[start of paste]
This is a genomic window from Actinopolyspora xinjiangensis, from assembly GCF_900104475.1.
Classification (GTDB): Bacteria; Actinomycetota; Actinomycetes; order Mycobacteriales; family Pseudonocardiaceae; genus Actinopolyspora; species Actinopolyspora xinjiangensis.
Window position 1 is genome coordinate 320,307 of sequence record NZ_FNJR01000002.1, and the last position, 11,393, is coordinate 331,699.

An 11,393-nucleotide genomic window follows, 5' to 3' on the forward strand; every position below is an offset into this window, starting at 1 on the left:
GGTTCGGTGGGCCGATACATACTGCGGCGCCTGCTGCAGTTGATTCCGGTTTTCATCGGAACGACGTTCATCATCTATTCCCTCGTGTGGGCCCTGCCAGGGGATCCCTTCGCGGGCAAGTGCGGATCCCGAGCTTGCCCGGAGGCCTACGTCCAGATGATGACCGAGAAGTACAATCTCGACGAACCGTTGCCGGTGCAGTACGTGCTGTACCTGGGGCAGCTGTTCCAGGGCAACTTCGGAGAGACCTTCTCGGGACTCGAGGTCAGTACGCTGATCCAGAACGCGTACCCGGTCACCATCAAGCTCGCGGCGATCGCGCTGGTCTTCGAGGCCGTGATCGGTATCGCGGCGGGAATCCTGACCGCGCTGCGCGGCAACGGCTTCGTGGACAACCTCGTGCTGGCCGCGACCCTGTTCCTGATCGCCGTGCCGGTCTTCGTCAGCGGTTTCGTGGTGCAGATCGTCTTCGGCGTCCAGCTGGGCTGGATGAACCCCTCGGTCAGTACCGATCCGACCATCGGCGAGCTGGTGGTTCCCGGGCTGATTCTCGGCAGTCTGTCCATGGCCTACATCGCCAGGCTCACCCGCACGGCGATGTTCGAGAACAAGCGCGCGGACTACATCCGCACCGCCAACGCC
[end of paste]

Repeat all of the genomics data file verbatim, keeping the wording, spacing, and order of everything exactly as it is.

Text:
This is a genomic window from Actinopolyspora xinjiangensis, from assembly GCF_900104475.1.
Classification (GTDB): Bacteria; Actinomycetota; Actinomycetes; order Mycobacteriales; family Pseudonocardiaceae; genus Actinopolyspora; species Actinopolyspora xinjiangensis.
Window position 1 is genome coordinate 320,307 of sequence record NZ_FNJR01000002.1, and the last position, 11,393, is coordinate 331,699.

An 11,393-nucleotide genomic window follows, 5' to 3' on the forward strand; every position below is an offset into this window, starting at 1 on the left:
GGTTCGGTGGGCCGATACATACTGCGGCGCCTGCTGCAGTTGATTCCGGTTTTCATCGGAACGACGTTCATCATCTATTCCCTCGTGTGGGCCCTGCCAGGGGATCCCTTCGCGGGCAAGTGCGGATCCCGAGCTTGCCCGGAGGCCTACGTCCAGATGATGACCGAGAAGTACAATCTCGACGAACCGTTGCCGGTGCAGTACGTGCTGTACCTGGGGCAGCTGTTCCAGGGCAACTTCGGAGAGACCTTCTCGGGACTCGAGGTCAGTACGCTGATCCAGAACGCGTACCCGGTCACCATCAAGCTCGCGGCGATCGCGCTGGTCTTCGAGGCCGTGATCGGTATCGCGGCGGGAATCCTGACCGCGCTGCGCGGCAACGGCTTCGTGGACAACCTCGTGCTGGCCGCGACCCTGTTCCTGATCGCCGTGCCGGTCTTCGTCAGCGGTTTCGTGGTGCAGATCGTCTTCGGCGTCCAGCTGGGCTGGATGAACCCCTCGGTCAGTACCGATCCGACCATCGGCGAGCTGGTGGTTCCCGGGCTGATTCTCGGCAGTCTGTCCATGGCCTACATCGCCAGGCTCACCCGCACGGCGATGTTCGAGAACAAGCGCGCGGACTACATCCGCACCGCCAACGCC